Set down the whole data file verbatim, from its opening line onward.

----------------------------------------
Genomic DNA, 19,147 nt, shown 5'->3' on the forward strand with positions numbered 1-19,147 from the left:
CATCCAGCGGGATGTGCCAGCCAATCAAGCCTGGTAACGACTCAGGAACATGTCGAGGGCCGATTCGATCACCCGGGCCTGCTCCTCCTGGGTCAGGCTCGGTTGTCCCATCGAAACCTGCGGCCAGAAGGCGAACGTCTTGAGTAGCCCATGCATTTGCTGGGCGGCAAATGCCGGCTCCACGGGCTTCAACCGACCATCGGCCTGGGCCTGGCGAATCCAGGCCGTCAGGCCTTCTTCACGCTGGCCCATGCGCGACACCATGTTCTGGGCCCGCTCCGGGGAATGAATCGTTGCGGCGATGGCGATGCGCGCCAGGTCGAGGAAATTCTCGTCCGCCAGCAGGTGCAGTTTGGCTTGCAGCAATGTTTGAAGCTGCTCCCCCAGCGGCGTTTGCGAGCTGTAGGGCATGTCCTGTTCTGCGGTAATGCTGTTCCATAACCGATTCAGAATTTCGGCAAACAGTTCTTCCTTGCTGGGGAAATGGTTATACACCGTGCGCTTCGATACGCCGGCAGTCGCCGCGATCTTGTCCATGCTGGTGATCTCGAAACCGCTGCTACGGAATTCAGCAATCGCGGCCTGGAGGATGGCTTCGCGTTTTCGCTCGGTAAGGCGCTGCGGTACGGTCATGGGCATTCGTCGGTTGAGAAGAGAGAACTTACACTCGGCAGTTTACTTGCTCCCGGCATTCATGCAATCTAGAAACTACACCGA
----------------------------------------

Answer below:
Genomic DNA, 19,147 nt, shown 5'->3' on the forward strand with positions numbered 1-19,147 from the left:
CATCCAGCGGGATGTGCCAGCCAATCAAGCCTGGTAACGACTCAGGAACATGTCGAGGGCCGATTCGATCACCCGGGCCTGCTCCTCCTGGGTCAGGCTCGGTTGTCCCATCGAAACCTGCGGCCAGAAGGCGAACGTCTTGAGTAGCCCATGCATTTGCTGGGCGGCAAATGCCGGCTCCACGGGCTTCAACCGACCATCGGCCTGGGCCTGGCGAATCCAGGCCGTCAGGCCTTCTTCACGCTGGCCCATGCGCGACACCATGTTCTGGGCCCGCTCCGGGGAATGAATCGTTGCGGCGATGGCGATGCGCGCCAGGTCGAGGAAATTCTCGTCCGCCAGCAGGTGCAGTTTGGCTTGCAGCAATGTTTGAAGCTGCTCCCCCAGCGGCGTTTGCGAGCTGTAGGGCATGTCCTGTTCTGCGGTAATGCTGTTCCATAACCGATTCAGAATTTCGGCAAACAGTTCTTCCTTGCTGGGGAAATGGTTATACACCGTGCGCTTCGATACGCCGGCAGTCGCCGCGATCTTGTCCATGCTGGTGATCTCGAAACCGCTGCTACGGAATTCAGCAATCGCGGCCTGGAGGATGGCTTCGCGTTTTCGCTCGGTAAGGCGCTGCGGTACGGTCATGGGCATTCGTCGGTTGAGAAGAGAGAACTTACACTCGGCAGTTTACTTGCTCCCGGCATTCATGCAATCTAGAAACTACACCGA